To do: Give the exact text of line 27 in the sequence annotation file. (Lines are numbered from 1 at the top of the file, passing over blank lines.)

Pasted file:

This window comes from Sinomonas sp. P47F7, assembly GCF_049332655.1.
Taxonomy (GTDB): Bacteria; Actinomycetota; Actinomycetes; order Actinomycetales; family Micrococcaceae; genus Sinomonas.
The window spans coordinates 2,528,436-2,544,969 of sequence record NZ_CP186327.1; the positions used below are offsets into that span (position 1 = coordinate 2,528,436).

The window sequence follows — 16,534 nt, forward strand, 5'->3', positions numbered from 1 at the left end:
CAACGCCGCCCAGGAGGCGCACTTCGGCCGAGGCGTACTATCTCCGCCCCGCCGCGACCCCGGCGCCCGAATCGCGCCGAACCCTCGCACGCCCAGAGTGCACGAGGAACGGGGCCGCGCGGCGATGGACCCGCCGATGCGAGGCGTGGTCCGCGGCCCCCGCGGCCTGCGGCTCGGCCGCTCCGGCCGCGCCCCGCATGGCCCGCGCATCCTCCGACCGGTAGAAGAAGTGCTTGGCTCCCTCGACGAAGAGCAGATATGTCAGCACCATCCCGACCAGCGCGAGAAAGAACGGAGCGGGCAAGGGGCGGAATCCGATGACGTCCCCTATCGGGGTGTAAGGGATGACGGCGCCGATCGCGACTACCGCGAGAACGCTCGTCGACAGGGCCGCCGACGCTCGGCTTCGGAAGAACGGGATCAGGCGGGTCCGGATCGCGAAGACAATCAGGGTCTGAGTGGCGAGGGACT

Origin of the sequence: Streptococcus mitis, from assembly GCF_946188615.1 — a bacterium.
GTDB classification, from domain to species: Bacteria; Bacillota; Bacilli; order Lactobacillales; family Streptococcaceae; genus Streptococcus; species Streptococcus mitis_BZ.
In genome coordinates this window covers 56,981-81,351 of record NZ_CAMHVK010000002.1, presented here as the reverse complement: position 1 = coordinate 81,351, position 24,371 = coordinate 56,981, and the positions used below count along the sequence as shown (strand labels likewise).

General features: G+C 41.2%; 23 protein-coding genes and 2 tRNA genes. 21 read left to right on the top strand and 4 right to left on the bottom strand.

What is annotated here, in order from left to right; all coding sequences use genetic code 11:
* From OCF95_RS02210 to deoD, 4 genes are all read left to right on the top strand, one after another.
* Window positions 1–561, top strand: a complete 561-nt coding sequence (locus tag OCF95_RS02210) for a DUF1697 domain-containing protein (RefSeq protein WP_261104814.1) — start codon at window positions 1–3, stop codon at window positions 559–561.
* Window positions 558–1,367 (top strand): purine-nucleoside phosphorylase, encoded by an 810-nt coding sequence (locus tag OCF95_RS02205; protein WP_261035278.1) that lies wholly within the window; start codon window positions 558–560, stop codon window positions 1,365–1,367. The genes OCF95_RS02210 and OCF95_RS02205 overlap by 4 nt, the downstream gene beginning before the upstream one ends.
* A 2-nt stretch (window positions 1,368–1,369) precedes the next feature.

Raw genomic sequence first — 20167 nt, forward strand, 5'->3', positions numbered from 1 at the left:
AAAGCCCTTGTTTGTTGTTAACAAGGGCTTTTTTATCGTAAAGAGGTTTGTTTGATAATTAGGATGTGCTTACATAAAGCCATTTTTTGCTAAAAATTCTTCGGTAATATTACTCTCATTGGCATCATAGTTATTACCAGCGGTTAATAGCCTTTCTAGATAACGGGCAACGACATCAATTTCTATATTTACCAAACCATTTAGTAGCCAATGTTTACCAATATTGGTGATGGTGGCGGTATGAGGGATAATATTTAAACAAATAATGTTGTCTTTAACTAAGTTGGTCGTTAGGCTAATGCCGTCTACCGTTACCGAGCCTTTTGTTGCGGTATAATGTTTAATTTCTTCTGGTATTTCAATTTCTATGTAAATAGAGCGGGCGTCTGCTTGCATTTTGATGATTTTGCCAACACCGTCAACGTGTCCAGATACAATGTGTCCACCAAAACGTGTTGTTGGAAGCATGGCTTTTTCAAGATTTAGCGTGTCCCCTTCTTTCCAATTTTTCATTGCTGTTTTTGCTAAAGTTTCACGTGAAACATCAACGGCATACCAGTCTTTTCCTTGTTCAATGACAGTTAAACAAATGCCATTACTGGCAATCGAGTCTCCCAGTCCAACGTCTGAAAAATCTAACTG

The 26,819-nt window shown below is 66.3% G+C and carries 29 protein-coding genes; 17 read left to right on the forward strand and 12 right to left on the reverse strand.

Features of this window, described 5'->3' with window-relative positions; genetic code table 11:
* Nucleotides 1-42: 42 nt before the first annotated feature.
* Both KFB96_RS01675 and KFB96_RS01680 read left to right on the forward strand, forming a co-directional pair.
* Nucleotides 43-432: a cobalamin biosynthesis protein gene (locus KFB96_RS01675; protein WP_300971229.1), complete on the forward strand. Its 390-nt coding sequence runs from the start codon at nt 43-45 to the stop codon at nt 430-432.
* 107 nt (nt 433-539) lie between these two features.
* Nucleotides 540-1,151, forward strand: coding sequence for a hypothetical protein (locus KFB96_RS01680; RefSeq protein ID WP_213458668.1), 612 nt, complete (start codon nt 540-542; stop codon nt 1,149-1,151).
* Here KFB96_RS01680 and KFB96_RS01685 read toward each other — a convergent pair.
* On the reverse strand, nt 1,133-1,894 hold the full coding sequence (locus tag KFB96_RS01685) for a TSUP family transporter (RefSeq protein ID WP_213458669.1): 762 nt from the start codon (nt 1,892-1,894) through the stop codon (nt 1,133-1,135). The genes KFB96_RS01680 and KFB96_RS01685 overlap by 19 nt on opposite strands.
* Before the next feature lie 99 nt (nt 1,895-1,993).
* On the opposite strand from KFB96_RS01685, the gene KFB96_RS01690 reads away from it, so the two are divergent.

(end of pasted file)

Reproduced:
* On the opposite strand from KFB96_RS01685, the gene KFB96_RS01690 reads away from it, so the two are divergent.